One, a first-year law student, repeats things she learned while in college while taking a prerequisite, "Pagans And Christians." Father John Corapi, of EWTN, says there is a "fine line between sophistication and imbecility," but the college where she attended and took the course was Loyola of New Orleans, a Jesuit university centered around the Catholic faith.

So not to further push her away, what would be a good way to drive home the fact that ours is a faith 2,008 years old and no others can sport apostolic history, tradition, succesion, or even authority?

Any help would be appreciated.

 – Randall

Dealing with children who are away from the Catholic faith is most difficult, because emotional and familial ties run deeply. We want our kids to know the truth, yet we don't want to offend or push them further away.

Bishop Michael Saltarelli wrote a helpful guide on bringing back inactive Catholics, in which he addressed parents whose child had left the Church.

Here is a section of his letter:

Often your adult child's inactive faith can be a difficult subject for you to broach. Defensive reactions can be quick. You may have a tendency to lecture or to nag. Often the issue of Catholic practice may be tied up with delicate emotional issues between you and your children.

Still, never give up. Pray for your inactive children and model more vibrantly your own Catholic faith for them. There can be opportunities for you to talk empathetically with your children about the benefits of returning to the Church. It requires a great deal of emotional calm, a supernatural spirit, and an intuitive sense of diplomacy and timing!

Remember St. Monica, who never gave up on St. Augustine. She prayed for Augustine for over thirty years. During this period, he restlessly tried a number of intellectual philosophies and engaged in self-centered, manipulative relationships. How painful it must have been for Monica to watch her talented son walk this self-destructive path. It was through Monica's prayer that Augustine came home. We lift up our sons and daughters to the intercession of St. Monica and St. Augustine. We never give up on them.


Loss of a Child

I would like to thank your sending me the Fathers for Good website link.

If I might I would like to suggest an article in the future on fathers who are coping with the loss of a child. Maybe with prayer and understanding fathers everywhere might begin to understand how to somewhat try to cope with this terrible time in their lives.

 – Jack

We will put your idea on our future story board. You may want to see a brief treatment on the topic in the Fathers for Good dection about the parents of St. Therese (Little Flower), who lost a few children to early death. See the last Question on the page from this link:

Thank you.


Words of Praise

Thank you, so VERY MUCH, for providing such a wonderful initiative...such a wonderful website...and such a wonderful facebook group. You are directly involved with the work of God! KC's to the rescue...again!! May God bless your ministry!  – Kevin, Baton Rouge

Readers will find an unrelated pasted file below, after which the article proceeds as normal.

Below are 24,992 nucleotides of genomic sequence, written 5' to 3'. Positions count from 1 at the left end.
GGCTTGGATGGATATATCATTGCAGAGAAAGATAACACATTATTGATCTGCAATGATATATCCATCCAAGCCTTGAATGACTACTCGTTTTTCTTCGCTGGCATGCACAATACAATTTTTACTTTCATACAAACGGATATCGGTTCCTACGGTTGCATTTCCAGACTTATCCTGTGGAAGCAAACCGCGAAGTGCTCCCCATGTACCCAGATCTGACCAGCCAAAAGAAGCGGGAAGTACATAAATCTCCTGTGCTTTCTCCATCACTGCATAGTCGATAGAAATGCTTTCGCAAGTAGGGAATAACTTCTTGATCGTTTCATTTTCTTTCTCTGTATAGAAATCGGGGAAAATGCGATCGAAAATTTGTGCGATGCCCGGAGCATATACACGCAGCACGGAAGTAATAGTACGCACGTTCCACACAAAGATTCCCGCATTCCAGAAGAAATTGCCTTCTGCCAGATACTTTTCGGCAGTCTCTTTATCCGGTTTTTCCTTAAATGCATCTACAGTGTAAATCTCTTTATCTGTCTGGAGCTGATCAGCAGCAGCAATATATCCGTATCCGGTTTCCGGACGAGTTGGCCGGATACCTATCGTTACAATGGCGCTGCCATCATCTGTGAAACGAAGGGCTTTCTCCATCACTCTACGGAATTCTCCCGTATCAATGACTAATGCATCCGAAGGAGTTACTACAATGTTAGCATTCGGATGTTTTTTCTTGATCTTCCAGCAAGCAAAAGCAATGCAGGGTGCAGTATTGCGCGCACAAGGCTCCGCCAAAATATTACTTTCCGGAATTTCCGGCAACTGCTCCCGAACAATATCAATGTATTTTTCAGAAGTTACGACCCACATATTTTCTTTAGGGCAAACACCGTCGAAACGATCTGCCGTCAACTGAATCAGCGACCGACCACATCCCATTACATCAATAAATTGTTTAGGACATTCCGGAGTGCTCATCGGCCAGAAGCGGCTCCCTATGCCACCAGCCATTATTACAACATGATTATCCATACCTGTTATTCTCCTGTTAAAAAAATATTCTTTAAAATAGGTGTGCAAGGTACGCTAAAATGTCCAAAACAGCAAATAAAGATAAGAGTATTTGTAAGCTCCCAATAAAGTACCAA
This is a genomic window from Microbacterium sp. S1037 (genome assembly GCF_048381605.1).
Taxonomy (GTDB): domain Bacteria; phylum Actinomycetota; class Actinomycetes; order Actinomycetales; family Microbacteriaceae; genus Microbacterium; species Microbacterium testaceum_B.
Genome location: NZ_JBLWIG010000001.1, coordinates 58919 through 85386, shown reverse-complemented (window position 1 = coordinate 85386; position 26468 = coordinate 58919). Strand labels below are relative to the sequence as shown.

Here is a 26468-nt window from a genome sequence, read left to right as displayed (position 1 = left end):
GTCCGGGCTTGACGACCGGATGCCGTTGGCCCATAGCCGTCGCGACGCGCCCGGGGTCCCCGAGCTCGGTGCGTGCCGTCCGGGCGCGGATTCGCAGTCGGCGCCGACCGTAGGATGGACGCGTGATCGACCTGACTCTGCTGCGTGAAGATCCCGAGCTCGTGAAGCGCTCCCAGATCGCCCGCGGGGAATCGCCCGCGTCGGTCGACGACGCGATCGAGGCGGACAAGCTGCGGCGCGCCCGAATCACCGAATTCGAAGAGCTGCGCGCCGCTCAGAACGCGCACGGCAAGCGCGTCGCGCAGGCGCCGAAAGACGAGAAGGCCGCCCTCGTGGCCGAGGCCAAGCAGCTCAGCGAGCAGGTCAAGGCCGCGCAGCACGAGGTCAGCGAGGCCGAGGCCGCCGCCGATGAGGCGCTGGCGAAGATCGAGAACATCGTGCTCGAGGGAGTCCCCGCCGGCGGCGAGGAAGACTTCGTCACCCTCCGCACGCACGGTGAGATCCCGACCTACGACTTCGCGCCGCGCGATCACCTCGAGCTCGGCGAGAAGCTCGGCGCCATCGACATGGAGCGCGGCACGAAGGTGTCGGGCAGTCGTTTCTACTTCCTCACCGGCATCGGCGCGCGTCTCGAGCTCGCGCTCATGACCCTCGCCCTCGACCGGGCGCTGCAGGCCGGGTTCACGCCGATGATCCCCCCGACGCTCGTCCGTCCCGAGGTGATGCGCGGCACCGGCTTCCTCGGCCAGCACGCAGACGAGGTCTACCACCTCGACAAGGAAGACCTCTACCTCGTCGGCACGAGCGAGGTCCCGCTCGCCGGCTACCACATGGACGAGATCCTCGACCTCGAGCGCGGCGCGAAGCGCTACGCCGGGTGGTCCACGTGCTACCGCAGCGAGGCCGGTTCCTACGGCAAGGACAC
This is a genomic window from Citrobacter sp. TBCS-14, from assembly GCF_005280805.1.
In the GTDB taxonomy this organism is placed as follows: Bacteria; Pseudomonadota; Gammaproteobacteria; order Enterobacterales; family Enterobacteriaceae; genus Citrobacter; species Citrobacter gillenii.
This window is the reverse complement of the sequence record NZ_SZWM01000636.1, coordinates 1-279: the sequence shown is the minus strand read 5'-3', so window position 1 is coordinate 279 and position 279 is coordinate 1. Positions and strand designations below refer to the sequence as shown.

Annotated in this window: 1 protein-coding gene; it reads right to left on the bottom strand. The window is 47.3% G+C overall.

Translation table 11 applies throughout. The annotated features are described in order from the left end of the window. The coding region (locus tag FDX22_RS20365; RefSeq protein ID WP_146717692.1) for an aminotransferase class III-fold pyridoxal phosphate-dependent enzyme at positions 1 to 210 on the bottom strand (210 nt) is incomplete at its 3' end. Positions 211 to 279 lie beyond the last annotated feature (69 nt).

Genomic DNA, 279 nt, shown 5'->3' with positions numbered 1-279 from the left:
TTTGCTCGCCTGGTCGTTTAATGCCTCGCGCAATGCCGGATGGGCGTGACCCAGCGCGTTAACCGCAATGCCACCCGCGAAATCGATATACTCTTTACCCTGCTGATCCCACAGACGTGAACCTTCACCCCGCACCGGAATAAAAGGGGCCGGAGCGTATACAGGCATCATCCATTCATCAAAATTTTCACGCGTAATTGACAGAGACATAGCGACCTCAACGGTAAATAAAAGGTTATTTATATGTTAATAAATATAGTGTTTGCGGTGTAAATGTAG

Thank you for your kind words of encouragement. The Knights of Columbus, sponsor of this website, has been serving Catholic men and their families since 1882. This is one of our works using modern media. Our founder, the Venerable Father McGivney, would have wanted it this way.

Where's That In the Bible?

I was checking out the new website for fatherhood and read Dr. Fitzgibbons' first article. He emphasized the spiritual side of fatherhood and quoted one of his favorite Scripture passages:

"A brother who is strengthened by a brother is like a fortified city."

I went looking for it in my references and couldn't find chapter and verse.

For this and future references it would be helpful if you would provide them. I was going to send it to friends and I knew they would press me if I don't have it. – Rick

Thank you for reading the article so closely. Dr. Fitzgibbons was quoting an older translation of the Bible from memory.

The verse is from Proverbs 18:19, which in the newer Catholic translation reads:

"A brother is a better defense than a strong city."

From now on we will check all Scripture quotes and provide the chapter and verse, for reference. Thank you for keeping us honest.

Expectant Father

This (website) is exactly the kind of thing the Knights should be doing. My wife and I are expecting our first child in November. We are having a girl and I couldn't be more excited about the idea of being a father. Thank you to everyone who is helping to get this website started. It is an important resource. God Bless. – Past Grand Knight, Washington, DC

Thank you, and many blessings on the birth of your child. We are planning to post content soon on resources for new fathers, and also those who are planning to marry and contemplating fatherhood.

Raising Kids Catholic

My wife has never been baptized, but we have two young sons who have both been baptized into the Catholic Church. Any resources or advice to help me raise them in the Catholic faith while living in a non-sacramental marriage? – John

You are a good father to be concerned for the religious faith of your children.